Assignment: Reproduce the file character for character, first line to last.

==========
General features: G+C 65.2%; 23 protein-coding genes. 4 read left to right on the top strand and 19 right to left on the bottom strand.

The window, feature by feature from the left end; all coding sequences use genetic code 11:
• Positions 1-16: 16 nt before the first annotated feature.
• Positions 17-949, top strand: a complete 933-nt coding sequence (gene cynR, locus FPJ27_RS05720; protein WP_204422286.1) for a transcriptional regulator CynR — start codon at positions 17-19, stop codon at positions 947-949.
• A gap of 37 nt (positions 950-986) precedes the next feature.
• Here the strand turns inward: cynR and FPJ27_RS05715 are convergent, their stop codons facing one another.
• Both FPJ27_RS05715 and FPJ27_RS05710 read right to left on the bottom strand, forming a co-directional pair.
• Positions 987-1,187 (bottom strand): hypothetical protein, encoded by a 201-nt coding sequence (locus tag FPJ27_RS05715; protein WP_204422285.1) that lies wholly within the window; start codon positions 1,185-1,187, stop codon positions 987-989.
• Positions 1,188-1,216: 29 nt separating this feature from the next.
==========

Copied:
General features: G+C 65.2%; 23 protein-coding genes. 4 read left to right on the top strand and 19 right to left on the bottom strand.

The window, feature by feature from the left end; all coding sequences use genetic code 11:
• Positions 1-16: 16 nt before the first annotated feature.
• Positions 17-949, top strand: a complete 933-nt coding sequence (gene cynR, locus FPJ27_RS05720; protein WP_204422286.1) for a transcriptional regulator CynR — start codon at positions 17-19, stop codon at positions 947-949.
• A gap of 37 nt (positions 950-986) precedes the next feature.
• Here the strand turns inward: cynR and FPJ27_RS05715 are convergent, their stop codons facing one another.
• Both FPJ27_RS05715 and FPJ27_RS05710 read right to left on the bottom strand, forming a co-directional pair.
• Positions 987-1,187 (bottom strand): hypothetical protein, encoded by a 201-nt coding sequence (locus tag FPJ27_RS05715; protein WP_204422285.1) that lies wholly within the window; start codon positions 1,185-1,187, stop codon positions 987-989.
• Positions 1,188-1,216: 29 nt separating this feature from the next.